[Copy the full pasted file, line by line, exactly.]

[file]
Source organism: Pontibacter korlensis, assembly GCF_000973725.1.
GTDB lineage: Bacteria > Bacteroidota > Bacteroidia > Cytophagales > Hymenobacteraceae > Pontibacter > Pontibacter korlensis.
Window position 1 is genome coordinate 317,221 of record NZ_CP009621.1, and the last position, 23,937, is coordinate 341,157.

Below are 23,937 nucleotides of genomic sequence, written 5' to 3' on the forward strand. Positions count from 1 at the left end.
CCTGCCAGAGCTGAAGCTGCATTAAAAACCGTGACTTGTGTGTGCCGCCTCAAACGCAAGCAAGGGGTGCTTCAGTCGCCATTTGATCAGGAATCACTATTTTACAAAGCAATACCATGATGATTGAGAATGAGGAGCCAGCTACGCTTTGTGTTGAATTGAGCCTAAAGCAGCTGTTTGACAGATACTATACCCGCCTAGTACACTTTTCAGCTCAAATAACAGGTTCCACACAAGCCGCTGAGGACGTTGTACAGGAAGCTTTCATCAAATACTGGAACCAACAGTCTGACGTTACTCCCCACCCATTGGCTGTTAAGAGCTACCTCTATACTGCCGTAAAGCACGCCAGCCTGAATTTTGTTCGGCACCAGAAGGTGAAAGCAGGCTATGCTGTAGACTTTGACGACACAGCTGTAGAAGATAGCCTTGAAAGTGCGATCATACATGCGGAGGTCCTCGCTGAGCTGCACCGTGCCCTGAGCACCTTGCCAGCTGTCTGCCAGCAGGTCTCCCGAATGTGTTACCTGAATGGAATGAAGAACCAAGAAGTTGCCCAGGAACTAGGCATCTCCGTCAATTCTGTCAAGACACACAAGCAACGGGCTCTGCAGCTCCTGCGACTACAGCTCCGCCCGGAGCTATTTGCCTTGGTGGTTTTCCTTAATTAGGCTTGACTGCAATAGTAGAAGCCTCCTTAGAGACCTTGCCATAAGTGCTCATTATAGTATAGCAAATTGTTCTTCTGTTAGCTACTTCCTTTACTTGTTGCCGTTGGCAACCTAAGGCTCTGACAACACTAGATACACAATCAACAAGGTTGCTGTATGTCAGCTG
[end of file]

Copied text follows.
Source organism: Pontibacter korlensis, assembly GCF_000973725.1.
GTDB lineage: Bacteria > Bacteroidota > Bacteroidia > Cytophagales > Hymenobacteraceae > Pontibacter > Pontibacter korlensis.
Window position 1 is genome coordinate 317,221 of record NZ_CP009621.1, and the last position, 23,937, is coordinate 341,157.

Below are 23,937 nucleotides of genomic sequence, written 5' to 3' on the forward strand. Positions count from 1 at the left end.
CCTGCCAGAGCTGAAGCTGCATTAAAAACCGTGACTTGTGTGTGCCGCCTCAAACGCAAGCAAGGGGTGCTTCAGTCGCCATTTGATCAGGAATCACTATTTTACAAAGCAATACCATGATGATTGAGAATGAGGAGCCAGCTACGCTTTGTGTTGAATTGAGCCTAAAGCAGCTGTTTGACAGATACTATACCCGCCTAGTACACTTTTCAGCTCAAATAACAGGTTCCACACAAGCCGCTGAGGACGTTGTACAGGAAGCTTTCATCAAATACTGGAACCAACAGTCTGACGTTACTCCCCACCCATTGGCTGTTAAGAGCTACCTCTATACTGCCGTAAAGCACGCCAGCCTGAATTTTGTTCGGCACCAGAAGGTGAAAGCAGGCTATGCTGTAGACTTTGACGACACAGCTGTAGAAGATAGCCTTGAAAGTGCGATCATACATGCGGAGGTCCTCGCTGAGCTGCACCGTGCCCTGAGCACCTTGCCAGCTGTCTGCCAGCAGGTCTCCCGAATGTGTTACCTGAATGGAATGAAGAACCAAGAAGTTGCCCAGGAACTAGGCATCTCCGTCAATTCTGTCAAGACACACAAGCAACGGGCTCTGCAGCTCCTGCGACTACAGCTCCGCCCGGAGCTATTTGCCTTGGTGGTTTTCCTTAATTAGGCTTGACTGCAATAGTAGAAGCCTCCTTAGAGACCTTGCCATAAGTGCTCATTATAGTATAGCAAATTGTTCTTCTGTTAGCTACTTCCTTTACTTGTTGCCGTTGGCAACCTAAGGCTCTGACAACACTAGATACACAATCAACAAGGTTGCTGTATGTCAGCTG